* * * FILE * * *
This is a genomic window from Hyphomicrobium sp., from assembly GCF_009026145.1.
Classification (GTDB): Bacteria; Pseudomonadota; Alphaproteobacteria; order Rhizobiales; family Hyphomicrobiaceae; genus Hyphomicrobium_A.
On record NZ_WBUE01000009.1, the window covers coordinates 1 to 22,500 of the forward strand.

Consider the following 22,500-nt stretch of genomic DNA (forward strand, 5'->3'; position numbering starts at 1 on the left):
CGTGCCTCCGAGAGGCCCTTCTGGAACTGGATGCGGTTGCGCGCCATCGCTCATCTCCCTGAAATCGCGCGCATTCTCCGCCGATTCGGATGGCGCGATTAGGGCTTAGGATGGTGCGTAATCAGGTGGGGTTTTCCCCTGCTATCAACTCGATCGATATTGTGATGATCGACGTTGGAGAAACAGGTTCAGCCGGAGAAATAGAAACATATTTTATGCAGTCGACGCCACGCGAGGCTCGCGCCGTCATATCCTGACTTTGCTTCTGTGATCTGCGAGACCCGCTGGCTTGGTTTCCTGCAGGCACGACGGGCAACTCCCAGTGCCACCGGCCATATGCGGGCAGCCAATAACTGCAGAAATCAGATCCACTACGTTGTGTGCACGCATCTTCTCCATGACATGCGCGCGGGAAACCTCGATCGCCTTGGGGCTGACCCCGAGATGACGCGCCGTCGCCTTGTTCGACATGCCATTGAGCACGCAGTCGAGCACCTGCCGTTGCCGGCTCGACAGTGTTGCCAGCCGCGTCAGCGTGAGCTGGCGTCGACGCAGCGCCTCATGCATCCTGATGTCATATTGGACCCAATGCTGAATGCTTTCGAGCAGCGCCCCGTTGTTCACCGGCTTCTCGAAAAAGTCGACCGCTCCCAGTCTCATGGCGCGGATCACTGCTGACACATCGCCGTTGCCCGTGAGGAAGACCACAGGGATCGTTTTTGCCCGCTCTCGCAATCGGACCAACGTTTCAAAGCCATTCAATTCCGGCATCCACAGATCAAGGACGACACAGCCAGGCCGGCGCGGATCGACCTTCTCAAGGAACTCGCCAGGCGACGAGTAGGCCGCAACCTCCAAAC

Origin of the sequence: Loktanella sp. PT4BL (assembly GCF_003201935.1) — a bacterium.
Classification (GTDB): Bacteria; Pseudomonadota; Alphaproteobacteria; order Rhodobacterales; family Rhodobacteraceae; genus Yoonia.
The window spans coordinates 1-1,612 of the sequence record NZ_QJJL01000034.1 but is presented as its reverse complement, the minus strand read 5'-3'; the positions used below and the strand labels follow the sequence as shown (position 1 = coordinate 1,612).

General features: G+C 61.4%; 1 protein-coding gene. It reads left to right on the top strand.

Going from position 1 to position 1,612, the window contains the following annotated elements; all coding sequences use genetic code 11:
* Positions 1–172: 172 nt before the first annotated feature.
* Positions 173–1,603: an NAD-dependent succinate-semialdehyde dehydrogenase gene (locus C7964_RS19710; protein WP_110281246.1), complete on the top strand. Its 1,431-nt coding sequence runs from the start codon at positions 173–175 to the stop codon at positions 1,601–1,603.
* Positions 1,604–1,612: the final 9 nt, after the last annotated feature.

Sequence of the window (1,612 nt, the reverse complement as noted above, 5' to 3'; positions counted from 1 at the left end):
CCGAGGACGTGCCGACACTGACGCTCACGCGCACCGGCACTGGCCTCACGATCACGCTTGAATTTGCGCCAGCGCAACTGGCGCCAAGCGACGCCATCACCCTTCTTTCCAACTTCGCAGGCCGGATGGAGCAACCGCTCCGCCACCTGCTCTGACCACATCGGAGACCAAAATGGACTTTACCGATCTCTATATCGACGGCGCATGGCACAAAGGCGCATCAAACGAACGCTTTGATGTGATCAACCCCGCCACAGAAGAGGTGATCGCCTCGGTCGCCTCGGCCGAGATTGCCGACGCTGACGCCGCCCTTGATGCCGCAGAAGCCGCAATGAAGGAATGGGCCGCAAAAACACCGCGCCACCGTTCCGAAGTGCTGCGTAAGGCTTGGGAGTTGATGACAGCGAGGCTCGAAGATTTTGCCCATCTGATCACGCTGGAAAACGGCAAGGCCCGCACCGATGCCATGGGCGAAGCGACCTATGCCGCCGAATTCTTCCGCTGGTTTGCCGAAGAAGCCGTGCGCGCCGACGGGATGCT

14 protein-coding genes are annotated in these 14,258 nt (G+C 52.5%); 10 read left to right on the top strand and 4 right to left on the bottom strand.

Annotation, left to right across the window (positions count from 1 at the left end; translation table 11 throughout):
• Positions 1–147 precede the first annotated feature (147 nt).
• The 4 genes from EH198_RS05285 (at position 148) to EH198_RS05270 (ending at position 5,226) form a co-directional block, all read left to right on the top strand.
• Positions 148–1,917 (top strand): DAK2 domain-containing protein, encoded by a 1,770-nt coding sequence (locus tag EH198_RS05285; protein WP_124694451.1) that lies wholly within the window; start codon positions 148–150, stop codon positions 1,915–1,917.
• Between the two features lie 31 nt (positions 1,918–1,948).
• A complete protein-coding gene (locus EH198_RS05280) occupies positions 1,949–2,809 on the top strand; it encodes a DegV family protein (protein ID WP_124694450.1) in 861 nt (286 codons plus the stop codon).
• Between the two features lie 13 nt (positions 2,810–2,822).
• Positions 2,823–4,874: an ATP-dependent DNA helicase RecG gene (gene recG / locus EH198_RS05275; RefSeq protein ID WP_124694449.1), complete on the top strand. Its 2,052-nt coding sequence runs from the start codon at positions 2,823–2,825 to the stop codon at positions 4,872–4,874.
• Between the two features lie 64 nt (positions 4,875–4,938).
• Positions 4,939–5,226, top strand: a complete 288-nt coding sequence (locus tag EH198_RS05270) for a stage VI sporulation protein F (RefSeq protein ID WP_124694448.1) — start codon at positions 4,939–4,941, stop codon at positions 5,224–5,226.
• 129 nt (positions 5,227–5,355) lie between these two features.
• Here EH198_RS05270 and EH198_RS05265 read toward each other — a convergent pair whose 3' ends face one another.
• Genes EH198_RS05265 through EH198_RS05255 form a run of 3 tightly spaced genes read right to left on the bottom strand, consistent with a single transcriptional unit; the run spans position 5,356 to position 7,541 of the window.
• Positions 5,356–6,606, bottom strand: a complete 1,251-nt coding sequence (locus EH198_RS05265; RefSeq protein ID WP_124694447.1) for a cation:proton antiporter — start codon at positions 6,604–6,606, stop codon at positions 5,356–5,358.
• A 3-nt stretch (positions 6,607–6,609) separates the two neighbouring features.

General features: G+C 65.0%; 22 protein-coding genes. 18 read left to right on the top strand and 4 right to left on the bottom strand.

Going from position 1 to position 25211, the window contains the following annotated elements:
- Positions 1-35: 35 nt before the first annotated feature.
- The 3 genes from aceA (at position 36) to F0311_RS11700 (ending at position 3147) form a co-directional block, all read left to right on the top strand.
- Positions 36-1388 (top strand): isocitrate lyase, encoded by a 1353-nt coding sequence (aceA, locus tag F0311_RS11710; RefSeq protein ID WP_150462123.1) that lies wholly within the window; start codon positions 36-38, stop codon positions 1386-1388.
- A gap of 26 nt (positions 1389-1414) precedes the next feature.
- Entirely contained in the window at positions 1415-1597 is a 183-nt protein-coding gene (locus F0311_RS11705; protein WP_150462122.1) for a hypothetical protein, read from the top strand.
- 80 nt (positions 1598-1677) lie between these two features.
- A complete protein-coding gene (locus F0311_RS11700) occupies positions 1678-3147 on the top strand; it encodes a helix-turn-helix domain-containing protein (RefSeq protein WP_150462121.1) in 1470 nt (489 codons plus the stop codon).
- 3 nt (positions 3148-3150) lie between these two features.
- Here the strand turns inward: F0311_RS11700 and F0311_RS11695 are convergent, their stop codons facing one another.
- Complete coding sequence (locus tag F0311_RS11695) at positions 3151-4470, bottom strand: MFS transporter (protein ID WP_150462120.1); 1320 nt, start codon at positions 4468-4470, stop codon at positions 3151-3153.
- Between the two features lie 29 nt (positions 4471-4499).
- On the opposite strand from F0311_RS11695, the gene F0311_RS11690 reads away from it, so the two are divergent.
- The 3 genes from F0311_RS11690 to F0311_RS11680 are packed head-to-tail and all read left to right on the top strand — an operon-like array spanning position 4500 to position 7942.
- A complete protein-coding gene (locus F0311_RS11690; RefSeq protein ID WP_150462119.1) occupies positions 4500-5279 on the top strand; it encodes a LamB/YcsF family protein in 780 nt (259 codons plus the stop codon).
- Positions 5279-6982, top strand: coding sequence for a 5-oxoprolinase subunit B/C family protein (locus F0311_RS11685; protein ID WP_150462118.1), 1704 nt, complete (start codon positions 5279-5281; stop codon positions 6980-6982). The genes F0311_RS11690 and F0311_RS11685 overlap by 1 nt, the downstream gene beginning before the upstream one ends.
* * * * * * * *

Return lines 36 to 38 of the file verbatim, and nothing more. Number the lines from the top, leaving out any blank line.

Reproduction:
- Positions 36-1388 (top strand): isocitrate lyase, encoded by a 1353-nt coding sequence (aceA, locus tag F0311_RS11710; RefSeq protein ID WP_150462123.1) that lies wholly within the window; start codon positions 36-38, stop codon positions 1386-1388.
- A gap of 26 nt (positions 1389-1414) precedes the next feature.
- Entirely contained in the window at positions 1415-1597 is a 183-nt protein-coding gene (locus F0311_RS11705; protein WP_150462122.1) for a hypothetical protein, read from the top strand.